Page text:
Disney is expected to be awarded one of the largest insurance payouts in history after reports it took out a $41m (£33.4m) policy on Carrie Fisher.
The company, which bought Lucasfilm in 2012, took out a policy with Lloyds of London to protect it from any losses if the actress was unable to fulfil her contract to appear in the new Star Warstrilogy, the trade magazine Insurance Insider reported.
The 60-year-old, who renewed her role as Princess Leia — known as General Organa in the 2015 film The Force Awakens — died in hospital four days after suffering a heart attack on a flight from London to Los Angeles.
Fisher had already completed filming for the second of the new movies, known as Episode VIII and due to be released in December 2017, but fans had expected her to appear in the third movie, which has not yet begun filming.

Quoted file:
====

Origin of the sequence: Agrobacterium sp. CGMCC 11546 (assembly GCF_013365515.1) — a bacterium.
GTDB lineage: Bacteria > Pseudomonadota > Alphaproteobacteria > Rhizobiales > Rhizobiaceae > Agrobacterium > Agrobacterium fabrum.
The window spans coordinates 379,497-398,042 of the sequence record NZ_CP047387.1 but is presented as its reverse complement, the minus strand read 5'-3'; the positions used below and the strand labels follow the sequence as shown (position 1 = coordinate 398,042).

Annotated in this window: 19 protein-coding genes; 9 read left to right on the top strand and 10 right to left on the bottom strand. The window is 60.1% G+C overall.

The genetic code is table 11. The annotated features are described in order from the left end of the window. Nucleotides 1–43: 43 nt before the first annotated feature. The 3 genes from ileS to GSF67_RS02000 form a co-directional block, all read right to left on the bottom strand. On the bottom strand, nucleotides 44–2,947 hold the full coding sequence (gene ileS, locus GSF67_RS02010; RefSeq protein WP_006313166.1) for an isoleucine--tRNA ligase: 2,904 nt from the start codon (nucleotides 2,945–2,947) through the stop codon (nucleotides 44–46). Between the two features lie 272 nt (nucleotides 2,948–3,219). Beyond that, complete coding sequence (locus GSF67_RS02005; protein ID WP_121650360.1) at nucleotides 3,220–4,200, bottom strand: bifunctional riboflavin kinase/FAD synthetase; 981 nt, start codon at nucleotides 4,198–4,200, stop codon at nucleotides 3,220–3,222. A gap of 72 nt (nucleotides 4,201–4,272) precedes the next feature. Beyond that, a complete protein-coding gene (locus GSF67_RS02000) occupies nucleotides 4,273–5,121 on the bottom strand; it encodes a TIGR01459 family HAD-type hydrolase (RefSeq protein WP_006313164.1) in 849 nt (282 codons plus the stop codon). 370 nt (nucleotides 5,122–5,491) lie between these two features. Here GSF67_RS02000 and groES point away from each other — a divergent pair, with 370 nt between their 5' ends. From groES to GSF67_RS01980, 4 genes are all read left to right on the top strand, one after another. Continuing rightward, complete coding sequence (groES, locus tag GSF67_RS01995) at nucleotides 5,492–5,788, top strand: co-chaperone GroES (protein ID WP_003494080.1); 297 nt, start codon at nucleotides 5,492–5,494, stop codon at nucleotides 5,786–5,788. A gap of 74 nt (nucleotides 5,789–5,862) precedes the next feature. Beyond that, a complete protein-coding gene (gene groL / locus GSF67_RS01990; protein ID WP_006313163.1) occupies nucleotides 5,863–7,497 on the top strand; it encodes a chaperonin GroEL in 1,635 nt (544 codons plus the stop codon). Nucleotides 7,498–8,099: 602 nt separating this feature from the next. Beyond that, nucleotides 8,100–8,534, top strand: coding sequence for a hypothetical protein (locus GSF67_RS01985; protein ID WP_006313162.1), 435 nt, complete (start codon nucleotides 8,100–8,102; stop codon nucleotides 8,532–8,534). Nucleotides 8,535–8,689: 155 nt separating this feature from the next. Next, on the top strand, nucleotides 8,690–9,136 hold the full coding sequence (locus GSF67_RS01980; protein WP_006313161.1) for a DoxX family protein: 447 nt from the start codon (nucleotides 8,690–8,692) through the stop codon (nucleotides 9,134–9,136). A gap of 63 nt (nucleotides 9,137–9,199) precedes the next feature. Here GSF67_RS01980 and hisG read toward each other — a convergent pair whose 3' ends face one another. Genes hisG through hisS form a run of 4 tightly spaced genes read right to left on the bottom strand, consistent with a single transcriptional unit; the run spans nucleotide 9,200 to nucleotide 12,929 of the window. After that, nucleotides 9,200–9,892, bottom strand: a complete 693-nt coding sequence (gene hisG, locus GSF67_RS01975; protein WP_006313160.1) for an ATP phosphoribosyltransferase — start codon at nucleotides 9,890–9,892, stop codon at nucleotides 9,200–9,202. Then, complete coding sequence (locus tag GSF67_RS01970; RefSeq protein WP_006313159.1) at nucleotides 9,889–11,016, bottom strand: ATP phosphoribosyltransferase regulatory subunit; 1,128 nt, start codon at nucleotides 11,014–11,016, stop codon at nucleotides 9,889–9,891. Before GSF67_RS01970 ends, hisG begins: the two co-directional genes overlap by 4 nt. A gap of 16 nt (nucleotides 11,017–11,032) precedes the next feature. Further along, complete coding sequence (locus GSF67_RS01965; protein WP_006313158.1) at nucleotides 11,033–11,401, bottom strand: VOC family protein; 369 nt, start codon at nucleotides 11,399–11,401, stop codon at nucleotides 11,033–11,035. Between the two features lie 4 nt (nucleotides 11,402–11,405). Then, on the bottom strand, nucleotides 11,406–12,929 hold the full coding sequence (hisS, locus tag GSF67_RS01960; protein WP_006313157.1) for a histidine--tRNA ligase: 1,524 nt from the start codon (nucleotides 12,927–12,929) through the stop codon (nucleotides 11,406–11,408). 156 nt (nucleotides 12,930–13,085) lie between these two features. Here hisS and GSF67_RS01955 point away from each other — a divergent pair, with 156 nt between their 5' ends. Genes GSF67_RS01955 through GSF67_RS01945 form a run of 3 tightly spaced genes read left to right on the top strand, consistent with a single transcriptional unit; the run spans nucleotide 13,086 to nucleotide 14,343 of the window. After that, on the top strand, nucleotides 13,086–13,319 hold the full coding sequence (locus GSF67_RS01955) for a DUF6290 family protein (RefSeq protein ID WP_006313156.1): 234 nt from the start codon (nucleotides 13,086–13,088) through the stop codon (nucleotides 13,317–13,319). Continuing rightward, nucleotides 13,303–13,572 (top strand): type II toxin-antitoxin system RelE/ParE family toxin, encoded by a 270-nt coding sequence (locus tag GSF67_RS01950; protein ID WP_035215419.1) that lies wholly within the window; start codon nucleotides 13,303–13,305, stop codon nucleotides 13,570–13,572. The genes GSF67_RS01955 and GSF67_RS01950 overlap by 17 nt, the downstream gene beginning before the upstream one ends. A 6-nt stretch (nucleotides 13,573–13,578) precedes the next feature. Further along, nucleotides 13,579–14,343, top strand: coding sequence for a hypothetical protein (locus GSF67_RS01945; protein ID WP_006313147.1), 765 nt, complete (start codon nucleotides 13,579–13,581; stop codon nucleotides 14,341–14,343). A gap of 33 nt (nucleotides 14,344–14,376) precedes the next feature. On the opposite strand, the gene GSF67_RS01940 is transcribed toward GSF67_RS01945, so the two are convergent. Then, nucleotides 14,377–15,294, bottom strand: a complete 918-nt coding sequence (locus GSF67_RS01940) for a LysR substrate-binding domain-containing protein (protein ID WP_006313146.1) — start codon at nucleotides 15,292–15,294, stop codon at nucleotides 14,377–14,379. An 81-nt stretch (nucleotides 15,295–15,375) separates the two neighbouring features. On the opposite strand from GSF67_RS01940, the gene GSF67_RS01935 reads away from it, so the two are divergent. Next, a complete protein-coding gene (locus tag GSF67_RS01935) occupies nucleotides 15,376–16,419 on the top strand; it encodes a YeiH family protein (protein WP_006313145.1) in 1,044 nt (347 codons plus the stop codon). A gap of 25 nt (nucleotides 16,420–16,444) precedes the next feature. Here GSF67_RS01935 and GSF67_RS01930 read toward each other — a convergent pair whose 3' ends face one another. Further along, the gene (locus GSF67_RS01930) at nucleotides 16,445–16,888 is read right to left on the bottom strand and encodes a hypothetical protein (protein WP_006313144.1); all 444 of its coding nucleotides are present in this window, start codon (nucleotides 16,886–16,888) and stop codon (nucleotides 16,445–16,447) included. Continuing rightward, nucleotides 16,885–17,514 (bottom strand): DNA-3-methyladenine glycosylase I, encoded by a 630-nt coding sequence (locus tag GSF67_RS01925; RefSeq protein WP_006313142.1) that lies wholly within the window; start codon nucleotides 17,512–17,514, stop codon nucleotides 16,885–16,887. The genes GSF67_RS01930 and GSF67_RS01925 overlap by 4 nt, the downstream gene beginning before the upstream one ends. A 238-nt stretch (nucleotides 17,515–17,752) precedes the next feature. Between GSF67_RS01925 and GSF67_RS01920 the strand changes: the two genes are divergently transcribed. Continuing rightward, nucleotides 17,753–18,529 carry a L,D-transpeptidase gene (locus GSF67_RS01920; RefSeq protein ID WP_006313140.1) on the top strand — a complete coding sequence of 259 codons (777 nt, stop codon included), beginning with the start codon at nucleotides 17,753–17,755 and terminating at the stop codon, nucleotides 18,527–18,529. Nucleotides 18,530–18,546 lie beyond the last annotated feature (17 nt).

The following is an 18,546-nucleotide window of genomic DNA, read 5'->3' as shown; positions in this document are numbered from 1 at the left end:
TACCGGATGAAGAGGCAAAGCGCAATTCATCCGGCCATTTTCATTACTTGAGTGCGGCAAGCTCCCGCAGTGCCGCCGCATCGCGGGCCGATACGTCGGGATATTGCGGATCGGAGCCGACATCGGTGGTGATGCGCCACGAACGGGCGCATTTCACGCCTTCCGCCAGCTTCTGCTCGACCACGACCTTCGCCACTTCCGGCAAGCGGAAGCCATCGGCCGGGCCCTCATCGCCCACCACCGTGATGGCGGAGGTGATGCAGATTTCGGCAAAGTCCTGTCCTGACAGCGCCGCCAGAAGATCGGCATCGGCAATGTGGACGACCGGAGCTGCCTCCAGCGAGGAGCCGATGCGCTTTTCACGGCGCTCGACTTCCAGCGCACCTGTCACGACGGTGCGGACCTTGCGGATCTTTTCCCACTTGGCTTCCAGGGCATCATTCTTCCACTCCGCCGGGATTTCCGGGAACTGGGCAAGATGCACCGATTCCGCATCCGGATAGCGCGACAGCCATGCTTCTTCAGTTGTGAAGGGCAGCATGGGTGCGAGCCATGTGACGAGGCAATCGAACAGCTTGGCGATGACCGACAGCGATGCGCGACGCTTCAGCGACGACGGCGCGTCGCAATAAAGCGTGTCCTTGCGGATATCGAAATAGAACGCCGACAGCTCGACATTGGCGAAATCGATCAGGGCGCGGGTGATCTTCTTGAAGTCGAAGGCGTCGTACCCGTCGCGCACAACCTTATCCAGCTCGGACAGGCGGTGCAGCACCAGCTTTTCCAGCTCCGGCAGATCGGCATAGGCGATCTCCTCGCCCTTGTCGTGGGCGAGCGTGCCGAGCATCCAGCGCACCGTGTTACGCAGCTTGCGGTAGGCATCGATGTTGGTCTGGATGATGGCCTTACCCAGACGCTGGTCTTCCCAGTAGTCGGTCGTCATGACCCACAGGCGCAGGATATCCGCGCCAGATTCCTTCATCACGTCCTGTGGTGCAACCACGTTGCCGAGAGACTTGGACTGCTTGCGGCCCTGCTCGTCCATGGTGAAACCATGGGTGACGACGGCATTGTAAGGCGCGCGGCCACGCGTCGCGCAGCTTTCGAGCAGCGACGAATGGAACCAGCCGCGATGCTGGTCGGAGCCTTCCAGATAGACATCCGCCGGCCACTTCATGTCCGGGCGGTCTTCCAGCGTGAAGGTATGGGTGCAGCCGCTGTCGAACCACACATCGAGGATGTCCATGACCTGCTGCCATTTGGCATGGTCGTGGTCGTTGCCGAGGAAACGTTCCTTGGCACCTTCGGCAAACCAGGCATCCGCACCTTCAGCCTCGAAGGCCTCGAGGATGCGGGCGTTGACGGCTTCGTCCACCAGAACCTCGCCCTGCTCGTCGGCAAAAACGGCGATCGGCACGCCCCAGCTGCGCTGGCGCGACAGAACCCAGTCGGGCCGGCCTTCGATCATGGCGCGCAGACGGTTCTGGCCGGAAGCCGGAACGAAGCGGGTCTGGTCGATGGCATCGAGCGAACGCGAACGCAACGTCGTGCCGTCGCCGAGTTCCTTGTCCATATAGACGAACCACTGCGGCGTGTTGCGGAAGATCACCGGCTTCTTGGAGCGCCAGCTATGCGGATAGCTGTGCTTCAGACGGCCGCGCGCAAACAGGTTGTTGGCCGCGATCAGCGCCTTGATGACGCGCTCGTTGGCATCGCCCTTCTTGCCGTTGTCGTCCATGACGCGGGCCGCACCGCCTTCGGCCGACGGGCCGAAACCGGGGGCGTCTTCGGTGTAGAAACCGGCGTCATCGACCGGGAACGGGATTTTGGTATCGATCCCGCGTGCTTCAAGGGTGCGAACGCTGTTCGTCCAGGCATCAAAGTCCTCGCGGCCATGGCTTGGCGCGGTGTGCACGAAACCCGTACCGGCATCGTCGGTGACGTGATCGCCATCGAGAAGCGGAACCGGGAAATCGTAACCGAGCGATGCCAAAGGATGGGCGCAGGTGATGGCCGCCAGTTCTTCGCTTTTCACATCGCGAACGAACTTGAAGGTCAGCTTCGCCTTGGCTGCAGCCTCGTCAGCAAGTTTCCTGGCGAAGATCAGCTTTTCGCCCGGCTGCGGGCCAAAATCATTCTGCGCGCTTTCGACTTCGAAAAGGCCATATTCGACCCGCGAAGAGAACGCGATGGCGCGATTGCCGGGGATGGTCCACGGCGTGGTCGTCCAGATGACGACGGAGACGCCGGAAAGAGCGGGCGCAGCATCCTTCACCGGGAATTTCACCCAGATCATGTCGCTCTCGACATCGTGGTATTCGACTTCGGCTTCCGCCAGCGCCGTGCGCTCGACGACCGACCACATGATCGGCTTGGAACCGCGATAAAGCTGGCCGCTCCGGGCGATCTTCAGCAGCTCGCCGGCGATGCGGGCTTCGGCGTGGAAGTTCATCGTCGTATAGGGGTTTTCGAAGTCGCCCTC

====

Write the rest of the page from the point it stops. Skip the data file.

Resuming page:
Insurance contracts covering major film companies for the unexpected death or incapacity of stars are not unusual in the movie industry.
It is currently unclear how Disney will respond to Fisher’s death — she was slated to have a major role in Episode IX — and they could use a CGI recreation of her as they did in the Star Wars spin-off Rogue One which was released in December.
Star Wars is not the first Hollywood movie franchise to be threatened by the unexpected death of a star.
The final instalment of The Hunger Games series lost one of its stars, Philip Seymour Hoffman, in 2014 but was able to release its final movie, Mockingjay Pt 2, as he had filmed most of his scenes prior to his death.
The film rewrote one key scene towards the end of the movie and featured a CGI version of Hoffman in scenes where he had no dialogue.